Some patients, however, are not good candidates for an electrocautery procedure. These include those who have a family history of bleeding disorders as well as those who have to take blood-thinning medications for another health problem. These medications include aspirin, warfarin, and ibuprofen, to name a few.
How is the Procedure Performed?
As a simple, minimally invasive procedure, electrocauterisation requires minimal preparation. If meant to address a bleeding problem, the patient will have to undergo a blood test to make sure that blood-thinning and clotting disorders are not a factor. On the other hand, if the patient is being treated for a cervical wart or tumor, a vaginal discharge study and a pap smear are in order prior to the procedure.
On the night before the procedure, patients are advised to refrain from eating or drinking anything after midnight. Smoking should also be avoided.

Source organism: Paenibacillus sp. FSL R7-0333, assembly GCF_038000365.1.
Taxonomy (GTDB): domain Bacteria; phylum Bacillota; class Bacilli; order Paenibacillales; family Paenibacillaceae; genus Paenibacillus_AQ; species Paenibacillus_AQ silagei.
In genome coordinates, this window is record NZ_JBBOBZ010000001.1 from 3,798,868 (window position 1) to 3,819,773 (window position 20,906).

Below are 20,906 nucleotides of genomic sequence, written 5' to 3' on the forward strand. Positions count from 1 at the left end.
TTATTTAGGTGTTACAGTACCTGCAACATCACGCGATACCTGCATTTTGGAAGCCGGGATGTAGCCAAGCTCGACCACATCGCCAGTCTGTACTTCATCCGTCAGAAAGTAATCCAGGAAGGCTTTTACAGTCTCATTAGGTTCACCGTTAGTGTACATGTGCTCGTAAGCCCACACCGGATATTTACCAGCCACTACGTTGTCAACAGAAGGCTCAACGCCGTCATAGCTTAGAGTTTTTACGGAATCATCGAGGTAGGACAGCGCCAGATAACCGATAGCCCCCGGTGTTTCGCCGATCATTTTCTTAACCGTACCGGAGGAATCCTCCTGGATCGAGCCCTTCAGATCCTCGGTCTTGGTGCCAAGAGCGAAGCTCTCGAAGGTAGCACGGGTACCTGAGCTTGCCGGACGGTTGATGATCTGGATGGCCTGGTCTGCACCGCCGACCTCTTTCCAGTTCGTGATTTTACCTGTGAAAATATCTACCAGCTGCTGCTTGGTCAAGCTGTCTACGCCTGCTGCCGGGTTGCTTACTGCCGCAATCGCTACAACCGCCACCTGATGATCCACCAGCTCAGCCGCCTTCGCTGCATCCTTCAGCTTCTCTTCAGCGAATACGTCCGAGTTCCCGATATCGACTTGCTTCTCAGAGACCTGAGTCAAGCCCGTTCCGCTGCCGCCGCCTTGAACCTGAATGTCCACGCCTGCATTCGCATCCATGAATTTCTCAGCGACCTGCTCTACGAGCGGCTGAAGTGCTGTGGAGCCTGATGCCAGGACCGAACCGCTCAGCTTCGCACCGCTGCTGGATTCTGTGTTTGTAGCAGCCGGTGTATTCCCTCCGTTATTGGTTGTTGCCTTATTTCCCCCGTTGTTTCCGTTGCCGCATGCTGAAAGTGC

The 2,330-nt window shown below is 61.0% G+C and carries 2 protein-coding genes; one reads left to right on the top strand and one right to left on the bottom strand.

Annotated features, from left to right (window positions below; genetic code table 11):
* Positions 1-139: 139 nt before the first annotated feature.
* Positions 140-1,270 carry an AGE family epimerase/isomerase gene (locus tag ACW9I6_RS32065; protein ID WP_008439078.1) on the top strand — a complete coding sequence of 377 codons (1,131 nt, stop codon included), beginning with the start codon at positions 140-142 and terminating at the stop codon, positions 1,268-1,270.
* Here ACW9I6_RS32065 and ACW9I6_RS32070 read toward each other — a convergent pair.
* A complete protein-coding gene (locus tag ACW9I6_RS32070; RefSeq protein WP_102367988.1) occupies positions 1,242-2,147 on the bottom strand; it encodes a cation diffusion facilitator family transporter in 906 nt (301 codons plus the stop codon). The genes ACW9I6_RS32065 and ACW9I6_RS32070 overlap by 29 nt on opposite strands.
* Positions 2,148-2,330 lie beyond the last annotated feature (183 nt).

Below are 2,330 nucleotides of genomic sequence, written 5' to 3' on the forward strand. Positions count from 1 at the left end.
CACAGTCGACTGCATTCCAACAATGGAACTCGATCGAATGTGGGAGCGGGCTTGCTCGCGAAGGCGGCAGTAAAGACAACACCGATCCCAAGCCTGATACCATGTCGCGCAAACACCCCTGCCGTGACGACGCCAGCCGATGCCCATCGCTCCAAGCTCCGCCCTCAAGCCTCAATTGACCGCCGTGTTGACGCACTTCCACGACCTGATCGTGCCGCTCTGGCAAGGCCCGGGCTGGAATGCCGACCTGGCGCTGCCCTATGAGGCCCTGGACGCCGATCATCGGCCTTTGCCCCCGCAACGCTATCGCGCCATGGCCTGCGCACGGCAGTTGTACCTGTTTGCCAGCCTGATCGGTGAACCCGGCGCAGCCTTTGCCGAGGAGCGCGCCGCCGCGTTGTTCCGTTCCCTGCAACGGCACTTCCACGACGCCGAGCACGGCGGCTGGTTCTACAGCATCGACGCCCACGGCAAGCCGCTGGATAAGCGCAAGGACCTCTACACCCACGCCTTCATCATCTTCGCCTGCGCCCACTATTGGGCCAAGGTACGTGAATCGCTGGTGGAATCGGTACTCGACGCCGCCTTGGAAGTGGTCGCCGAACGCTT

On the day of the surgery, the doctor will first place a grounding pad on the patient’s thigh, which serves as the primary protection against electric current. The treatment site is then cleaned and coated with a protective gel. An anesthesiologist will also be part of the surgical team to administer the anesthesia, which can be either local or general, depending on the purpose of the procedure.
Once the patient is ready, the doctor uses a small probe with a heated tip to apply heat to the selected body part. The electric current will then run from the probe to the skin and down to the targeted tissue. The surgeon continues this procedure until all affected tissues are treated. Due to this, the length of the procedure, as well as the subsequent recovery period, may vary greatly, depending on the size of the treatment area or the size of harmful or abnormal tissues that have to be removed. If the treatment area is of moderate size, the procedure may take between 15 and 30 minutes. On the other hand, recovery may take anywhere between two and four weeks, unless extremely large areas of tissues are treated, in which case the recovery may take even longer.